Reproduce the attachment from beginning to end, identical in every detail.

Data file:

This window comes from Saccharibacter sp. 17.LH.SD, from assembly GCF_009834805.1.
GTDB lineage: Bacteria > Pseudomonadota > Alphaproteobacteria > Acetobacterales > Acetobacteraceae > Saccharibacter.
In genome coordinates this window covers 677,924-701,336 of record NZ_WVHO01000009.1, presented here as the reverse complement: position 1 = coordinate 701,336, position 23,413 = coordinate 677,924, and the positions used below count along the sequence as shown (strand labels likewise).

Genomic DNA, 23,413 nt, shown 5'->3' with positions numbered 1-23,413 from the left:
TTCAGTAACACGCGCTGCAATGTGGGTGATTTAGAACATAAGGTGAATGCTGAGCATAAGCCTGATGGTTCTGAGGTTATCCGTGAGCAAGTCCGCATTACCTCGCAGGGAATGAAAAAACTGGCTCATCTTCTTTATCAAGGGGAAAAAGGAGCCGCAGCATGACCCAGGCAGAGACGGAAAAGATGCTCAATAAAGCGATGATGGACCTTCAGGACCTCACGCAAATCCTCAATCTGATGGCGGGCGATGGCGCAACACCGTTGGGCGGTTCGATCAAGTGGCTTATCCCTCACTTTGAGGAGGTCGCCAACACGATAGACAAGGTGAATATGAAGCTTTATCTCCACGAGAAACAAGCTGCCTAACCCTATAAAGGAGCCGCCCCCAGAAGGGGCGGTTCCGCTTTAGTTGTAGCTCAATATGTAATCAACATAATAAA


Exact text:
This window comes from Saccharibacter sp. 17.LH.SD, from assembly GCF_009834805.1.
GTDB lineage: Bacteria > Pseudomonadota > Alphaproteobacteria > Acetobacterales > Acetobacteraceae > Saccharibacter.
In genome coordinates this window covers 677,924-701,336 of record NZ_WVHO01000009.1, presented here as the reverse complement: position 1 = coordinate 701,336, position 23,413 = coordinate 677,924, and the positions used below count along the sequence as shown (strand labels likewise).

Genomic DNA, 23,413 nt, shown 5'->3' with positions numbered 1-23,413 from the left:
TTCAGTAACACGCGCTGCAATGTGGGTGATTTAGAACATAAGGTGAATGCTGAGCATAAGCCTGATGGTTCTGAGGTTATCCGTGAGCAAGTCCGCATTACCTCGCAGGGAATGAAAAAACTGGCTCATCTTCTTTATCAAGGGGAAAAAGGAGCCGCAGCATGACCCAGGCAGAGACGGAAAAGATGCTCAATAAAGCGATGATGGACCTTCAGGACCTCACGCAAATCCTCAATCTGATGGCGGGCGATGGCGCAACACCGTTGGGCGGTTCGATCAAGTGGCTTATCCCTCACTTTGAGGAGGTCGCCAACACGATAGACAAGGTGAATATGAAGCTTTATCTCCACGAGAAACAAGCTGCCTAACCCTATAAAGGAGCCGCCCCCAGAAGGGGCGGTTCCGCTTTAGTTGTAGCTCAATATGTAATCAACATAATAAA